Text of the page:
By Criminal Defense Lawyer Jeremy Rosenthal
An Emergency Protective Order (“EPO”) is an ex parte “keep away” order by a magistrate judge normally issued upon an arrest for family violence. They vary in length and scope. You are able to modify them but most judges want a “cooling off” period even if both parties want the order to be gone.
Let’s decode some of that legalese — “Ex Parte” means one party or one side is present in court and not the other;
A “Magistrate” is typically not a full-blown judge for the purposes of your case and often have the limited responsibility of setting a bond, signing a warrant, or in these cases — signing emergency protective orders.
In More Depth
An EPO is governed by Article 17.292 of the Texas Code of Criminal Procedure. The statute is long but fairly concise. Typically the most daunting condition is the one requiring the accused to stay a certain distance from the accuser and often other immediate family members such as children. A protective order doesn’t always prohibit communication or contact. You have to read the fine-print carefully. If you have any questions it is always best to ask a lawyer.
Violating a Protective Order
It is a criminal offense to violate a protective order. The Order is legally required to have language explicitly stating this. Ironically, winning an assault case is often easier than winning an accompanying violation of a protective order charge which might accompany it.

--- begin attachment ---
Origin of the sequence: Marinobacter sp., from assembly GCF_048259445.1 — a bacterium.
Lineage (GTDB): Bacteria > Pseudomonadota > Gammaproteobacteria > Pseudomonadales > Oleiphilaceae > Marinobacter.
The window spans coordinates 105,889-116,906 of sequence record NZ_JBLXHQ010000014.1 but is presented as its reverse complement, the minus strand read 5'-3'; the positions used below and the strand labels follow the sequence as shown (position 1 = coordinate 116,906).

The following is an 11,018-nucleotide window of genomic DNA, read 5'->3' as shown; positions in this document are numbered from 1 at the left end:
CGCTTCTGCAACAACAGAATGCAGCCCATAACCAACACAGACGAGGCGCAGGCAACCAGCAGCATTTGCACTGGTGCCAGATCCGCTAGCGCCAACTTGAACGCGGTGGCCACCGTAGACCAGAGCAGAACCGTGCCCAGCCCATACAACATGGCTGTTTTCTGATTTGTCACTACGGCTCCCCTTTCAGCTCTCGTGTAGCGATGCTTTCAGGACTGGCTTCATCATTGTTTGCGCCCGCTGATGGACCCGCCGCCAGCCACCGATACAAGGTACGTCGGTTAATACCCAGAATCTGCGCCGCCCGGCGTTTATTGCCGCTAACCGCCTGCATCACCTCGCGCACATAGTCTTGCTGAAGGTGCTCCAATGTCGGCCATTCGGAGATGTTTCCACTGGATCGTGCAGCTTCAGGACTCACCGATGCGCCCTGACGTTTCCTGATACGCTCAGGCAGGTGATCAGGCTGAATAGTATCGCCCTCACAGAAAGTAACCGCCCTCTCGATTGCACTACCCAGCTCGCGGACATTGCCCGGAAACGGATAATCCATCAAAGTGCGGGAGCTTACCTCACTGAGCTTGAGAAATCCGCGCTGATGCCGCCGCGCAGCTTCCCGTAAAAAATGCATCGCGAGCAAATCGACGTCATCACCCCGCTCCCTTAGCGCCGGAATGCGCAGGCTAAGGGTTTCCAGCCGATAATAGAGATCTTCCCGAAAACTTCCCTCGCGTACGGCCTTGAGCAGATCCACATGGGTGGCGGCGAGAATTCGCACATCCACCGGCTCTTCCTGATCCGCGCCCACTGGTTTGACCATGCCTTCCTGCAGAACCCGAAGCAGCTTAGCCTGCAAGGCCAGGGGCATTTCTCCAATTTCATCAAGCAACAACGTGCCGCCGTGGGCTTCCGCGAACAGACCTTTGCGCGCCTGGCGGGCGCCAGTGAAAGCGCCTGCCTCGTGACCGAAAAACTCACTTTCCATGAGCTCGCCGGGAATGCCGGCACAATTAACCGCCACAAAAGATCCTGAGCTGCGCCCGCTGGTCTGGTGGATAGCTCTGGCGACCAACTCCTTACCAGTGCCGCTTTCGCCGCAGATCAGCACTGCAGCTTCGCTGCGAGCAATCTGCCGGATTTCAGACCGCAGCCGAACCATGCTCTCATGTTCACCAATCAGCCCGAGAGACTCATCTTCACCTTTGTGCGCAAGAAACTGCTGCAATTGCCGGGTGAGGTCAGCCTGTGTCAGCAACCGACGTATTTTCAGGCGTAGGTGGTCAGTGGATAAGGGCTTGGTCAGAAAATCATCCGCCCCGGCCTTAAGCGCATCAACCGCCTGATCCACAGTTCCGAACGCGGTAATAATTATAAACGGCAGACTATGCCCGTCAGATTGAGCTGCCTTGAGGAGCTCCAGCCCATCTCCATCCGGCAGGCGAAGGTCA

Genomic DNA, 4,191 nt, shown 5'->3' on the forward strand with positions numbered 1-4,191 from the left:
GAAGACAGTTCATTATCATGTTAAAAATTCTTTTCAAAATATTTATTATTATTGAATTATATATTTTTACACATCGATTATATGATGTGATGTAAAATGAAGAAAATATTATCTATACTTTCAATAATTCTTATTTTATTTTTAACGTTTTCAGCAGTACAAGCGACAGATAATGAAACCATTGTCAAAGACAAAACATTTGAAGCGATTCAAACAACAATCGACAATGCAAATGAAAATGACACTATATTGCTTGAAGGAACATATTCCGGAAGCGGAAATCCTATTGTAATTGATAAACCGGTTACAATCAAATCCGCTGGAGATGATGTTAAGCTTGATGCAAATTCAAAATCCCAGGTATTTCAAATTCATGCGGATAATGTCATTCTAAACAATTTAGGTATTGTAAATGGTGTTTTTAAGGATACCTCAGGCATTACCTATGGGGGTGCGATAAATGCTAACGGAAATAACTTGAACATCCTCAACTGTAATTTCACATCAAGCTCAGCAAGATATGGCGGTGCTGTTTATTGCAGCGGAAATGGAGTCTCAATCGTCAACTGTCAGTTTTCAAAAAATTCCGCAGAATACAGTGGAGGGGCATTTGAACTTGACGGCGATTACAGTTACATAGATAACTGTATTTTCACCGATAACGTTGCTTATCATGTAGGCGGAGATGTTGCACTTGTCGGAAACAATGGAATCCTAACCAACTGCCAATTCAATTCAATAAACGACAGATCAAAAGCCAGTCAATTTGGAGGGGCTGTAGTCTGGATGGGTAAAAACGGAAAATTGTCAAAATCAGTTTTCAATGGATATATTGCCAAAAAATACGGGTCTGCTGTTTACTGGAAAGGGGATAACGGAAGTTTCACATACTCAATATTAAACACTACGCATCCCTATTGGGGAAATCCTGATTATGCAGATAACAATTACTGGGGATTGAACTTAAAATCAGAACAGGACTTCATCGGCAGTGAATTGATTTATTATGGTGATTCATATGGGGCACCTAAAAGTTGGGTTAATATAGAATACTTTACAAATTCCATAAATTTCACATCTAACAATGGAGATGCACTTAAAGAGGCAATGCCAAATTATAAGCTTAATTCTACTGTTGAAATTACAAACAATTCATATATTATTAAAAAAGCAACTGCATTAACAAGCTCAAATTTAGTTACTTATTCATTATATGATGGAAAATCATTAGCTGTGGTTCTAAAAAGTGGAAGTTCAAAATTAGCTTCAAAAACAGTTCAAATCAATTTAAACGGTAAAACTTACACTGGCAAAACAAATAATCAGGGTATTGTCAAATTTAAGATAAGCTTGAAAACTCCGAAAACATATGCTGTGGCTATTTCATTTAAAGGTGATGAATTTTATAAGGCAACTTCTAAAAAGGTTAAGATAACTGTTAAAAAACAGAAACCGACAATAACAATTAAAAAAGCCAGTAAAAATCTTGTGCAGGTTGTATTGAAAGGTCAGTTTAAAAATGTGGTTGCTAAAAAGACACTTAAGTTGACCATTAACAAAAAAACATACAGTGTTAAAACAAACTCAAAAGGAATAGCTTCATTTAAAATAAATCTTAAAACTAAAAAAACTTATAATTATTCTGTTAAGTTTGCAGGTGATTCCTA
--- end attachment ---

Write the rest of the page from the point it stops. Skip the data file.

Unintended Hardships and Consequences – For Everyone
While it’s understandable strangers to a couple’s marriage or relationship would want to keep “warring” parties separate for a cooling off period, unintended consequences frequently do more to harm the relationship than good. Having one person stay in a hotel can be financially draining and often it turns an otherwise efficient household into a single-parent situation with the “victim” bearing excessive challenges and responsibilities without their partner.
Further, not allowing communication also doesn’t allow for easy reconciliation either.
Amending an EPO
An Emergency Protective Order can be amended. Understandably most magistrates are reluctant to undo or amend a protective order if both parties are not agreed. The magistrate doesn’t know the parties and only typically knows if things go south and someone is physically hurt after the EPO is modified — they get blamed. It’s not uncommon for a magistrate to either table or sit on a motion to modify — even if it’s agreed — to allow one or both parties to cool off.
Magistrate Emergency Protective Order FAQs
You can read more about EPOs here.
*Jeremy Rosenthal is Board Certified in Criminal Law and has been designated as a Texas Super Lawyer by Thomson Reuters in 2019.